Sep 21, 2020

“So you want to” is Nolisoli’s personal finance series where we guide you in making financial decisions. We will cover topics ranging from earning extra bucks to saving and investing with the help of financial advisers, experts, entrepreneurs and more.


Correct us if we are wrong: You are one of millions of Filipinos who have made an online purchase anytime during quarantine. And is it safe to assume that you did it more than once? 

We get it. What else is there to derive a fleeting sense of happiness from in isolation?

You can go on like this and we will be the last people to tell you how to spend your money—yet here we are. But at some point, if it isn’t your finances that will be depleted, something’s got to give. 

online shopping quarantine consumerism
Photo by Hannes Edinger from Pixabay

Over the last five months, Filipino online shoppers mostly bought clothes, home appliances and electronic devices, according to Zalora Philippines CEO Paulo Campos III. This is, of course, not counting the recent purchases made in the last 9.9 sales, plus our online food orders.

[READ: A guide to safe online shopping in the time of COVID-19]

So unless you live in a big house with ample space to spare or say, you have a storage facility, you will eventually run out of space in your closet and eventually in your house. These consumer goods after all are not like food that we can consume and digest to free up space.

Assuming you do not, in fact, have enough space to host your expanding collection of “thingamabobs,” you have three options: 

A.) reevaluate and pause your quarantine buying habit,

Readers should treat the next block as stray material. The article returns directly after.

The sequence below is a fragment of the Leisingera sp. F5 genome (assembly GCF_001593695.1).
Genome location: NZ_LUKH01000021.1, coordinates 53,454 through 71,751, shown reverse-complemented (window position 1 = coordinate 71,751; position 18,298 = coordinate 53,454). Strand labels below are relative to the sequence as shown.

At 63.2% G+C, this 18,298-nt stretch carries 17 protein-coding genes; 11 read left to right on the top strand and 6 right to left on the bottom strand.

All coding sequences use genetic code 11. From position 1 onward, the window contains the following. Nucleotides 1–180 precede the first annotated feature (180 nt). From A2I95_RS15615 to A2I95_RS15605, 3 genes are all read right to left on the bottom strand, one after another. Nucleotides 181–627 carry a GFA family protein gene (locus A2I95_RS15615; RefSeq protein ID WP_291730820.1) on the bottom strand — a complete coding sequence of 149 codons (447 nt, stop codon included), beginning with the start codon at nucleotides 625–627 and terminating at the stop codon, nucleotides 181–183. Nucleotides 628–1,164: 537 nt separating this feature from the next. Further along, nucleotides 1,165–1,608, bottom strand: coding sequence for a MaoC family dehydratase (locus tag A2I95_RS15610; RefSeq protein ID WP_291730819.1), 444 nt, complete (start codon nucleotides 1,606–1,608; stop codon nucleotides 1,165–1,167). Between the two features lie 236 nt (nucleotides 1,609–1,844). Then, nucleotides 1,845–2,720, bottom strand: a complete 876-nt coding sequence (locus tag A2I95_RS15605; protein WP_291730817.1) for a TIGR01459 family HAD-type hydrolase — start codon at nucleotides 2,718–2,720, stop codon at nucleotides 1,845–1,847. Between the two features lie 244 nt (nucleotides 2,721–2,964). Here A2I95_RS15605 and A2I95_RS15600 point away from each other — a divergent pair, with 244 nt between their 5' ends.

B.) reorganize and optimize your space to fit more items, or
C.) let go of some of your stuff that no longer “spark joy” to free up space


Letting go of stuff

Photo by Sarah Brown on Unsplash

We hope you picked C, because otherwise this article would be of no help to you and you would either need to speak to a therapist regarding your shopping habits or audition for “Hoarders.”

Letting go of stuff gives you three more options:

A.) give away to friends and family (who hopefully live outside of your home because communal space is still at risk otherwise)
B.) donate to charities and underprivileged communities
C.) sell online to earn a few bucks


Selling your preloved items online

Photo by Morning Brew on Unsplash

Again, for you to progress in this, you’ll have to select C, because really, you’ll have to be practical these trying times. Never waste an opportunity to earn extra! So, moving on, choosing C generates three more options. 

These are free online selling platforms that we personally vouch for and have used either as a seller or a buyer. These are direct-to-buyer and direct-to-seller platforms, meaning, despite being hosted on a website, the host gets no cuts or middleman fee from your sales—unless you promote your listing.

Generally, we considered three things upon making this list: 

a.) accessibility – is it free to use?
b.) audience/exposure – will many people get to see my listing?
c.) security – are transactions secure (outside of seller-buyer agreements)?




  • Free to use for everyone. Just link an email and/or a phone number, or even your Facebook profile to verify your account.
  • Modes of payment and shipping are flexible and depend on agreed upon logistics between buyer and seller.
  • Undecided about how to price an item? Upon upload, Carousell shows you how much everyone else on the website is selling the same thing to give you an idea of its pricing.


  • According to an in-house study done by Carousell, over 450,000 transactions have been made during quarantine (as of July 2020).